On Mother's Day, UNFPA Philippines calls for accessible healthcare for Filipino moms

On Mother's Day, UNFPA Philippines calls for accessible healthcare for Filipino moms
This February 2021 photo shows a pregnant woman.
AFP / John Moore

MANILA, Philippines — As Filipino families celebrate Mother’s Day on Sunday, the United Nations Population Fund Philippines stressed the need for accessible health care for mothers to prevent maternal deaths that saw a rise in recent years.

In a statement, Dr. Leila Saiji Joudane, country representative of the United Nations Population Fund Philippines, said: “With adequate support from health providers, family and society, giving birth should be a very fulfilling and positive experience for mothers.”

“This Mother’s Day, let us uphold the right of all people — especially mothers — to reach the highest possible standard of health. Timely health care for pregnant women can make the difference between life and death. No woman should die giving life,” she said.

Rise in maternal deaths

The UNFPA official noted that a significant number of women do not get the support they need, with some not even receiving crucial medical assistance.

Joudane said that based on data from the Philippine Statistics Authority, around six to seven Filipino women are dying daily due to childbirth.

“In the Philippines, we noticed an increase of maternal deaths during the past two years: in 2019, 1,458 women died of maternal causes; this number increased to 2,478 in 2021,” Joudane said.

In cases of emergency, disruption to access to maternal health services may result in more women dying during pregnancy and childbirth, she continued.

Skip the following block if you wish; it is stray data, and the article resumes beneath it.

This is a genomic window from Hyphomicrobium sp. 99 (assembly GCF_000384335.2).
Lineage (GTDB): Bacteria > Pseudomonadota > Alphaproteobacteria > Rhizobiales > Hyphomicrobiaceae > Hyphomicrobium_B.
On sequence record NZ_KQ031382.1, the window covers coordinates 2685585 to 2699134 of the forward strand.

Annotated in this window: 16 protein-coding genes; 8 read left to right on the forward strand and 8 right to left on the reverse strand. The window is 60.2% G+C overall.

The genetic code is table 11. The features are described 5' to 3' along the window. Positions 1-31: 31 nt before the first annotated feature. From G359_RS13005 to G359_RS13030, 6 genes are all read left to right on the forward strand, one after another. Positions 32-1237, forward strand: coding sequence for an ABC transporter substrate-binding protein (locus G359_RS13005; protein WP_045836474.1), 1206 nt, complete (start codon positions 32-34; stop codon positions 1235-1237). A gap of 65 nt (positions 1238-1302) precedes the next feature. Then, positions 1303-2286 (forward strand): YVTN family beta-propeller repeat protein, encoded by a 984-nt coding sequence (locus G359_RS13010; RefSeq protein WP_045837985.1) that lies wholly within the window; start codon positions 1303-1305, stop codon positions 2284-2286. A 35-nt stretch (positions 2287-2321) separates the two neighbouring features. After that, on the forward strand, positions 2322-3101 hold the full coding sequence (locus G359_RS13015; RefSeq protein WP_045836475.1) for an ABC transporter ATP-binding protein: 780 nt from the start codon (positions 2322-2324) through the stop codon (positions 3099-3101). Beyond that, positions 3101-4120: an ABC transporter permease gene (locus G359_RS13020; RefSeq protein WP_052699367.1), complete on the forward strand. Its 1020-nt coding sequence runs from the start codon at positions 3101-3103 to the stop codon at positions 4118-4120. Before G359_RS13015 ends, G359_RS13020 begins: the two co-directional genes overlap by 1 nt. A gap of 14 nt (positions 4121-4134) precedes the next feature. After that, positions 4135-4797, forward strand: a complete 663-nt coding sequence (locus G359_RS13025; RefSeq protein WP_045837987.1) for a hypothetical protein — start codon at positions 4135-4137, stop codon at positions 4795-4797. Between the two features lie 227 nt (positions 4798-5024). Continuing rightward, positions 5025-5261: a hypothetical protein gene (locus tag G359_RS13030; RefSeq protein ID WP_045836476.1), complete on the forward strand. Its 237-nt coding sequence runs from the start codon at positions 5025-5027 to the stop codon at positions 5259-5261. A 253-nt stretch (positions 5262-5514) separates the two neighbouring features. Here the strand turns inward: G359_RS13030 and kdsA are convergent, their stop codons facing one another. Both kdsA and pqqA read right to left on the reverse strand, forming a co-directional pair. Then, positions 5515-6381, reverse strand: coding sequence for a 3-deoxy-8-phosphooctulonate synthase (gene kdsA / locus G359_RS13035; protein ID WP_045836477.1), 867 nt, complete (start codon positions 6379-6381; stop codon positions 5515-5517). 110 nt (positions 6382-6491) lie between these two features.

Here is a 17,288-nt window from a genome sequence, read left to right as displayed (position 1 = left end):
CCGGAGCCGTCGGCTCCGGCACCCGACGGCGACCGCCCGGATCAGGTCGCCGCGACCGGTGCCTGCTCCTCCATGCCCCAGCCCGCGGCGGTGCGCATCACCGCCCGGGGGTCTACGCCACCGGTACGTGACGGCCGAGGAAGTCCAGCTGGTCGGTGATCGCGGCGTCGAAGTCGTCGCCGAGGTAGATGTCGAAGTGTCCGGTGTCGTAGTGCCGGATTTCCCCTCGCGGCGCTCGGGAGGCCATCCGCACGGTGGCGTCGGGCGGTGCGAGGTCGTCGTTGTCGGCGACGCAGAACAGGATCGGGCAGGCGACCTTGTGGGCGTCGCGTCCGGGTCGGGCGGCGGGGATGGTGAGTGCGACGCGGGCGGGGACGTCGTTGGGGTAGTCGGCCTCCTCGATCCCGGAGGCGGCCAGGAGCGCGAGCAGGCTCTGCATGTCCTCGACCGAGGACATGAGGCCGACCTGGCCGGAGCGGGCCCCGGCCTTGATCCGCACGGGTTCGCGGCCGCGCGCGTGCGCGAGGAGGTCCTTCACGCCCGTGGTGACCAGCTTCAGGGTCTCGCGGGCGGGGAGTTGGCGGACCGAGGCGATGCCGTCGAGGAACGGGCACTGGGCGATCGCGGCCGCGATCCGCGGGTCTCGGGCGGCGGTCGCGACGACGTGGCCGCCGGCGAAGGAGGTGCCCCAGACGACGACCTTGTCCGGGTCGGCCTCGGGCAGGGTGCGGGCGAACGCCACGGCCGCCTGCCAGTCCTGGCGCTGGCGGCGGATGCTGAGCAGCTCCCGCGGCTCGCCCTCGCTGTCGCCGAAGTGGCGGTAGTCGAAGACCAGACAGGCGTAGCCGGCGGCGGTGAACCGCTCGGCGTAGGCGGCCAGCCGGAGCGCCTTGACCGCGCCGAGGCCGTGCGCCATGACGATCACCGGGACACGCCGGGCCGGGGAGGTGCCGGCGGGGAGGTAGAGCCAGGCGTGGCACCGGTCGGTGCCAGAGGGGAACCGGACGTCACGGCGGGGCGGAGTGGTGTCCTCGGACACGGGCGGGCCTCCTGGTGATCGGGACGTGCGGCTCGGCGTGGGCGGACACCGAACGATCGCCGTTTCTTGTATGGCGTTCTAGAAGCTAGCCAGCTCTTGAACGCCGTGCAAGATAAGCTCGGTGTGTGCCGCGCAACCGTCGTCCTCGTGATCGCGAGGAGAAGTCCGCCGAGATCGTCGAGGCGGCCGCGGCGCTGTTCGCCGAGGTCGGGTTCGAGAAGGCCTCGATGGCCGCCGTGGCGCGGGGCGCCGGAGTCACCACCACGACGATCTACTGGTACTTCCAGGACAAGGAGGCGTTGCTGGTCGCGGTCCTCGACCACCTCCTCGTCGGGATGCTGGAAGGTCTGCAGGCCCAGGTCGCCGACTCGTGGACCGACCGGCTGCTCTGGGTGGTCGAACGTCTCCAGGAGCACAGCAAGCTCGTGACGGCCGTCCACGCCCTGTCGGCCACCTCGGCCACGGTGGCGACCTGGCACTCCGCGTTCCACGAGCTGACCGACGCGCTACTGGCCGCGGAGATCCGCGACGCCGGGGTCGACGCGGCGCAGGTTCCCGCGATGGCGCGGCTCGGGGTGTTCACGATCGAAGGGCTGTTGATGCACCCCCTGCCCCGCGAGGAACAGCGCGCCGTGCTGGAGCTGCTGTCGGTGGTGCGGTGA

“Women die because sexual and reproductive health services are unavailable, inaccessible, unaffordable or of poor quality. Human resources are also scarce. There are not enough trained health care workers that provide quality sexual and reproductive health information and services,” she added.

In the Philippines, 14% of pregnant women also do not get regular check-ups and necessary medical care, while one in 10 women do not give birth in health facilities or get assistance from healthcare personnel during childbirth, Joudane said.

Many of maternal deaths, caused by complications in pregnancy, childbirth and puerperium, eclampsia, pre-eclampsia, and hemorrhage, are also preventable if there are “accessible proper medical interventions and adequate health-care systems that are also resilient to emergencies,” the UNFPA official added.

Joudane identified gender inequality, as with many other issues, as the root of preventable maternal mortality. It makes “pregnancy a dangerous endeavor, one which hundreds of thousands of women do not survive,” she added.

“Gender inequality is what keeps women out of the workforce and schools, vulnerable to conflict and violence, and denies them the right to make decisions about their own bodies and health,” she continued.

Joudane then expressed support to the 2030 Agenda for Sustainable Development and the Philippines’ commitment to achieving universal health coverage and universal access to sexual and reproductive health and reducing to zero preventable maternal death. — Kristine Joy Patag

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